More and more these days, orthodontists are using Invisalign to treat their patients. Invisalign is a clear plastic aligner company that uses modern technology to provide a truly esthetic and comfortable option for patients that want straight teeth and healthy smiles. What was once only done with metal braces and wires is now almost completely available to patients through clear plastic aligners, and by the time you are done reading this post, you will know how that is possible.
First thing: Invisalign is a company, not a product. There are many companies that provide clear plastic aligners for tooth straightening, some of which you can do from your own living room (or bedroom or kitchen). Invisalign, is however, the best at straightening teeth with aligners, has been around the longest and usually has the latest and greatest options for their patients. Invisalign is also really good at marketing, which is probably why you haven’t heard of any of the other companies. Regardless, trust your orthodontist to pick which product is best in your case and hope that they exclusively use Invisalign.
The Invisalign process starts with something called an impression. This is where the orthodontist takes a model of your teeth. In most newer offices, this is done instantly with a 3-dimensional scan of your teeth and bite which is automatically uploaded to a computer. Within 3-5 minutes, a digital model of your teeth is on the screen right next to you and is ready for the doctor to work on to create your treatment plan.
In older offices, an assistant will take an analog impression with a gooey material (that probably drips to the back of your throat) for 7-10 minutes and mails to Invisalign headquarters where the impression is “digitized” and a digital model of your teeth is created. FYI, the second process takes up to 2 weeks!
After the digital models are created, it is up to the orthodontist to create a plan and move the teeth (on the digital model) to exactly where they need to be. The doctor works with a special computer program where he or she can control each individual tooth and jaws. The end-product of this is a final result that you, your doctor and your loved ones will all be excited for!
Once the final position is determined, the computer system takes over. Based on research and scientific data going back as far as 60 years ago and through experience the orthodontist can determine how fast teeth can move (per day, per week, per month etc). The computer software is used to create a unique road-map of how each tooth needs to move in order to get to the final position. By knowing how much each tooth can move per day/week/month, the orthodontist can make each tooth take exactly the movement that is possible and make all the teeth take one “step” at a time, together. Each “step” is programmed into a single aligner. A treatment is made up of 10 or 20 or 30 (or more) aligners or “steps”. Each aligner gets us one step closer to the final position. Think of it like this: if we stand in one corner of a room and want to get to the opposite corner, we would have to take a certain number of steps to get there. Each aligner is each one of those steps. When you wear your aligner as prescribed (22 hrs/day), the aligner will apply a force on your teeth that will cause them to move. After a period of 1-2 weeks of wearing an aligner, the aligner is switched to the following one and the next movement is under way. Teeth move bit by bit all the way until the final position is achieved.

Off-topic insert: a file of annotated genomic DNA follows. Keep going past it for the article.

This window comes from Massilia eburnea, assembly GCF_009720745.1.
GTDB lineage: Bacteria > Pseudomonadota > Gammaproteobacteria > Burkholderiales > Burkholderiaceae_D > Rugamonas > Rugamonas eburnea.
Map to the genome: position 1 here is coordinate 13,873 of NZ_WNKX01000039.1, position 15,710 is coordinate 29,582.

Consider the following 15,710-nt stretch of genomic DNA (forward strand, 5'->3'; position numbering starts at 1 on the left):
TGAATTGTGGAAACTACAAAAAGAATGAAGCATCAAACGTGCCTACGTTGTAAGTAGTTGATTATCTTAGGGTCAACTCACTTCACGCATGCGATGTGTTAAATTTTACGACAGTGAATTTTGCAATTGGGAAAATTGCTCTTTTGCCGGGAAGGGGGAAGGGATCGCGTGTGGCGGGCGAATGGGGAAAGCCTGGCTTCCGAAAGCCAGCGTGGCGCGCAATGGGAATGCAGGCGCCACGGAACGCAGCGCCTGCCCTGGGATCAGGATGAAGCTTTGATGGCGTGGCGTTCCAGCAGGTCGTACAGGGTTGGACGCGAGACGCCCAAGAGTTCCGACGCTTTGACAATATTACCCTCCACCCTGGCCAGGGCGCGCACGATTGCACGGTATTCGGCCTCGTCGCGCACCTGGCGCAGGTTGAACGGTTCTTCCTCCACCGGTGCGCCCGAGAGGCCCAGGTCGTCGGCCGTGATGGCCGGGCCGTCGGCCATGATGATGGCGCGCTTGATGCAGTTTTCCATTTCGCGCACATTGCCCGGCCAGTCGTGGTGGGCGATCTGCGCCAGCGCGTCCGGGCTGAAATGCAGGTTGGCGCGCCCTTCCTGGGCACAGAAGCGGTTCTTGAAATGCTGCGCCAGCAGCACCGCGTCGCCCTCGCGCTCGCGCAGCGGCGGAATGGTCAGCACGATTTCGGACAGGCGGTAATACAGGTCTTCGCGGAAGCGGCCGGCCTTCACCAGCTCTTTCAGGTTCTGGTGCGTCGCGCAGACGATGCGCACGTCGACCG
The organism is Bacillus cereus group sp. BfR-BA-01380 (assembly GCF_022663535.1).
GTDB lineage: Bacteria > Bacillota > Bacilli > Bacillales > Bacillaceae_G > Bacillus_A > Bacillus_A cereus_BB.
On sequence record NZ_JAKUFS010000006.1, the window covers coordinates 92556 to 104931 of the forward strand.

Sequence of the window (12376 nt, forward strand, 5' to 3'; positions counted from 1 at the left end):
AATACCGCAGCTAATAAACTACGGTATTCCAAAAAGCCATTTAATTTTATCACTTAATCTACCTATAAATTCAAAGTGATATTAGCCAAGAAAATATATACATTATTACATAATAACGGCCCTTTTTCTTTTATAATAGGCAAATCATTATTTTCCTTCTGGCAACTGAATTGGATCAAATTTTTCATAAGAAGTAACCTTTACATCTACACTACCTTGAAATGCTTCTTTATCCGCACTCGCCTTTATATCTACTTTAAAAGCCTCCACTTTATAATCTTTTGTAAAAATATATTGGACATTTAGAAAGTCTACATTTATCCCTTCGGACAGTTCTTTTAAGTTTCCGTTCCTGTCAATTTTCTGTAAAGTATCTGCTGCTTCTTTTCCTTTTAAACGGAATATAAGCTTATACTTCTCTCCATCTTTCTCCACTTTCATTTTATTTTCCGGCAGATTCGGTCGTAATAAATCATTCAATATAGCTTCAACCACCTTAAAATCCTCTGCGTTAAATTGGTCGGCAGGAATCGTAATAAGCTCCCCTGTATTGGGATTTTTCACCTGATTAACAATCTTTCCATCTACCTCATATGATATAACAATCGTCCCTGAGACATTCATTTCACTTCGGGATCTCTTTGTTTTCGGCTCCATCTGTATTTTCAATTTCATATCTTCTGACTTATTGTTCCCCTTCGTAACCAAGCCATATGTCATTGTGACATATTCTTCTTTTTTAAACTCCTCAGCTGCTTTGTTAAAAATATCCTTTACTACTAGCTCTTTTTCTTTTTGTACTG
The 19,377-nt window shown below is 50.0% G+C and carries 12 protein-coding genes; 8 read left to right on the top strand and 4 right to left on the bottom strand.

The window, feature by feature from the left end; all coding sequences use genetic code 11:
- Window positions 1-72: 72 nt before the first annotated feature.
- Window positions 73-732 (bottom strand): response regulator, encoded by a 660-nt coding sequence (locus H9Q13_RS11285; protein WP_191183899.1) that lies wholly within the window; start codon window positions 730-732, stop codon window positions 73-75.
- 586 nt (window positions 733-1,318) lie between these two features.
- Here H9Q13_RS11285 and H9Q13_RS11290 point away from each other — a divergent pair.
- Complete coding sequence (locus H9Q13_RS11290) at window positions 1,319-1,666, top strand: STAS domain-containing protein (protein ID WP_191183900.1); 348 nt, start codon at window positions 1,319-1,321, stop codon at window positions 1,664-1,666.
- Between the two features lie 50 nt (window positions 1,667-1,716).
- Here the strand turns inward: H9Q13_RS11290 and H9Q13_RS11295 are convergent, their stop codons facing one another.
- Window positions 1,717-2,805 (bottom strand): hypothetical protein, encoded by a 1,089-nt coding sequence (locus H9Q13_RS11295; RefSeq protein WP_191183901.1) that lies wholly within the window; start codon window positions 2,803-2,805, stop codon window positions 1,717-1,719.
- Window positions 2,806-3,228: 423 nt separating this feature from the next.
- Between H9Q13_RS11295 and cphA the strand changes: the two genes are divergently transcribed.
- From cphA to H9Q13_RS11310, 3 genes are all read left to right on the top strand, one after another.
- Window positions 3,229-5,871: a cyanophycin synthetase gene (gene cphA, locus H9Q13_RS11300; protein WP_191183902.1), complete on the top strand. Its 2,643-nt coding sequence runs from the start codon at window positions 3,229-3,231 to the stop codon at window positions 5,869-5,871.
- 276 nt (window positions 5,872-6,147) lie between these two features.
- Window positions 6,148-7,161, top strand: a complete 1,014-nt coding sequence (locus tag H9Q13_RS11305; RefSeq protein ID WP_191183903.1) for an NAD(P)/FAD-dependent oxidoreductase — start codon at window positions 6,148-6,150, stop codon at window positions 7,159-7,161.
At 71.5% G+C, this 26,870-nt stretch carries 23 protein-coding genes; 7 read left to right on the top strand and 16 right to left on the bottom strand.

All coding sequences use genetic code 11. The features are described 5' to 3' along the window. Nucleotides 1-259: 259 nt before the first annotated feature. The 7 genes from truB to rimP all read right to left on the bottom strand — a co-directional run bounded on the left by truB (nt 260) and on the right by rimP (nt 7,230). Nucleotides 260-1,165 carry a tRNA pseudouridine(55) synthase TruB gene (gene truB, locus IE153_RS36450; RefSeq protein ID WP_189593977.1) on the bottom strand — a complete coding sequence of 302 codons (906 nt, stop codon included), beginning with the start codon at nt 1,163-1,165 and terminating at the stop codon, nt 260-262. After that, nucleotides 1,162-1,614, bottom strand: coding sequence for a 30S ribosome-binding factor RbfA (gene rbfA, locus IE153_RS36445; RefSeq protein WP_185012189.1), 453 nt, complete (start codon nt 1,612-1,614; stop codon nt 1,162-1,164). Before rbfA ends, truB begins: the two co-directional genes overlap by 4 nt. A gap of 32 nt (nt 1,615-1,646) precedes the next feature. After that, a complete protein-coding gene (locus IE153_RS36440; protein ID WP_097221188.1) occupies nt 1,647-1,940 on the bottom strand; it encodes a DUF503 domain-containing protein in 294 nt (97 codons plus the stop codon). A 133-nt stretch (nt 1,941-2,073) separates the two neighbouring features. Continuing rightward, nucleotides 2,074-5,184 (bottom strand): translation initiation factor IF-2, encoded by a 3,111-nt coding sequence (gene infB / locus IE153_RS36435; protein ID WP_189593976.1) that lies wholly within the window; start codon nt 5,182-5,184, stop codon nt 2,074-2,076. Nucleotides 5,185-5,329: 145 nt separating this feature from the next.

Now that you know how the system works lets cover some details. Each aligner picks up where the previous aligner leaves off. That means in order for this system to work, the teeth need to move exactly as the system predicted it would. In other words, if we do not get the correct movement during aligner number one, aligner number two will not do what it is supposed to do. If we do not get the proper movement out of aligner number five, then aligner number 6 will not be able to do its job. So it is SUPER important that each aligner gets its job done. How can we guarantee this? The answer depends on you and your orthodontist. If the movements are programmed to be small enough, that makes the job of each aligner a lot easier. If your job is easier, it’s much more predictable that the job will get done; that part depends on your doctor. If the movements are programmed well, all that remains is your part: WEAR YOUR ALIGNERS (at least 21-22 hours/day). Teeth move under CONSTANT AND GRADUAL pressure. If there is no constant pressure (meaning if you do not wear them at least 21-22 hours/day), then the teeth will not move as directed and the aligners will stop fitting.
So in review: you take an impression (digital or analog), digital models are created, your doctor uses a special computer program to manipulate your digital models until a “final position” is determined, the computer software then makes a specific set of aligners that move your teeth “step-by-step”, you wear your set of aligners and BOOM your teeth move!